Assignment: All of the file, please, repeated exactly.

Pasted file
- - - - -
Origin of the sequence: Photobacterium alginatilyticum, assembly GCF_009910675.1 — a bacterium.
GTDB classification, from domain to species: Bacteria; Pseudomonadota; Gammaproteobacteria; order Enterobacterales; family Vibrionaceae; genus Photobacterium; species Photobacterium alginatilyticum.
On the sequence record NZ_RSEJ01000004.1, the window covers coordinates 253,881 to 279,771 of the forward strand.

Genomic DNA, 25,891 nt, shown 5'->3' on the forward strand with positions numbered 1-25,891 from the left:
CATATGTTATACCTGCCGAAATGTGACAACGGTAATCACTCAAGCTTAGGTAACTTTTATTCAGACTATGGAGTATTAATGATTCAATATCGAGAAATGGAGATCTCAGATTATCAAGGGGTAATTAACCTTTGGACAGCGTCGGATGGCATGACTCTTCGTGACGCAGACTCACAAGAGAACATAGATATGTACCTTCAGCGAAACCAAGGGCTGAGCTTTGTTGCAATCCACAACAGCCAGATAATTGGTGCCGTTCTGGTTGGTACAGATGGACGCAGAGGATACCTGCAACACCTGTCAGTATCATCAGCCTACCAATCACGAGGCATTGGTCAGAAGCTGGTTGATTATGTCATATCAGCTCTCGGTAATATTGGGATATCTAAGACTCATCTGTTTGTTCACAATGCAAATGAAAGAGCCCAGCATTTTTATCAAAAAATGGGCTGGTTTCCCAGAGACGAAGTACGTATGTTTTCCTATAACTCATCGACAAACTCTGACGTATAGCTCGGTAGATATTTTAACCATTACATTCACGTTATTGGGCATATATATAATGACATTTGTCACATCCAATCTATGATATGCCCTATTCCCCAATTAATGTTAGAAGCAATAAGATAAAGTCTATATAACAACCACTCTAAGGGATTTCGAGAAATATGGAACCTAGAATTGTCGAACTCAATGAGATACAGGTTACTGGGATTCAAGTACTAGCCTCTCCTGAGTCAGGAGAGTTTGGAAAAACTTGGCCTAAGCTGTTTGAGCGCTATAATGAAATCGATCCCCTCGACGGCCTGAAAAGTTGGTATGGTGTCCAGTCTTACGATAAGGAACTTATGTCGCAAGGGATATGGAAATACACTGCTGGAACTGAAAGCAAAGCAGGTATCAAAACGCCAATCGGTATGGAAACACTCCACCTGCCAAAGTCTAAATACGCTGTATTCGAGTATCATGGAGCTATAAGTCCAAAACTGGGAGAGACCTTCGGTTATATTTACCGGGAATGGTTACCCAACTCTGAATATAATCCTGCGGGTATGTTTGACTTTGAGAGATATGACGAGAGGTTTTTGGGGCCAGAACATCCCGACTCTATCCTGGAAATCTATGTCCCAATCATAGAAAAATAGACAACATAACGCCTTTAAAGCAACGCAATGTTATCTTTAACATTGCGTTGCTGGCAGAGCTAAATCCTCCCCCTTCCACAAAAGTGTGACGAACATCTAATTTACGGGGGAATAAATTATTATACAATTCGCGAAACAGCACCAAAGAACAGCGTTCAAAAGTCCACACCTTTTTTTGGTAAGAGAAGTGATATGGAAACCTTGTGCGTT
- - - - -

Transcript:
Origin of the sequence: Photobacterium alginatilyticum, assembly GCF_009910675.1 — a bacterium.
GTDB classification, from domain to species: Bacteria; Pseudomonadota; Gammaproteobacteria; order Enterobacterales; family Vibrionaceae; genus Photobacterium; species Photobacterium alginatilyticum.
On the sequence record NZ_RSEJ01000004.1, the window covers coordinates 253,881 to 279,771 of the forward strand.

Genomic DNA, 25,891 nt, shown 5'->3' on the forward strand with positions numbered 1-25,891 from the left:
CATATGTTATACCTGCCGAAATGTGACAACGGTAATCACTCAAGCTTAGGTAACTTTTATTCAGACTATGGAGTATTAATGATTCAATATCGAGAAATGGAGATCTCAGATTATCAAGGGGTAATTAACCTTTGGACAGCGTCGGATGGCATGACTCTTCGTGACGCAGACTCACAAGAGAACATAGATATGTACCTTCAGCGAAACCAAGGGCTGAGCTTTGTTGCAATCCACAACAGCCAGATAATTGGTGCCGTTCTGGTTGGTACAGATGGACGCAGAGGATACCTGCAACACCTGTCAGTATCATCAGCCTACCAATCACGAGGCATTGGTCAGAAGCTGGTTGATTATGTCATATCAGCTCTCGGTAATATTGGGATATCTAAGACTCATCTGTTTGTTCACAATGCAAATGAAAGAGCCCAGCATTTTTATCAAAAAATGGGCTGGTTTCCCAGAGACGAAGTACGTATGTTTTCCTATAACTCATCGACAAACTCTGACGTATAGCTCGGTAGATATTTTAACCATTACATTCACGTTATTGGGCATATATATAATGACATTTGTCACATCCAATCTATGATATGCCCTATTCCCCAATTAATGTTAGAAGCAATAAGATAAAGTCTATATAACAACCACTCTAAGGGATTTCGAGAAATATGGAACCTAGAATTGTCGAACTCAATGAGATACAGGTTACTGGGATTCAAGTACTAGCCTCTCCTGAGTCAGGAGAGTTTGGAAAAACTTGGCCTAAGCTGTTTGAGCGCTATAATGAAATCGATCCCCTCGACGGCCTGAAAAGTTGGTATGGTGTCCAGTCTTACGATAAGGAACTTATGTCGCAAGGGATATGGAAATACACTGCTGGAACTGAAAGCAAAGCAGGTATCAAAACGCCAATCGGTATGGAAACACTCCACCTGCCAAAGTCTAAATACGCTGTATTCGAGTATCATGGAGCTATAAGTCCAAAACTGGGAGAGACCTTCGGTTATATTTACCGGGAATGGTTACCCAACTCTGAATATAATCCTGCGGGTATGTTTGACTTTGAGAGATATGACGAGAGGTTTTTGGGGCCAGAACATCCCGACTCTATCCTGGAAATCTATGTCCCAATCATAGAAAAATAGACAACATAACGCCTTTAAAGCAACGCAATGTTATCTTTAACATTGCGTTGCTGGCAGAGCTAAATCCTCCCCCTTCCACAAAAGTGTGACGAACATCTAATTTACGGGGGAATAAATTATTATACAATTCGCGAAACAGCACCAAAGAACAGCGTTCAAAAGTCCACACCTTTTTTTGGTAAGAGAAGTGATATGGAAACCTTGTGCGTT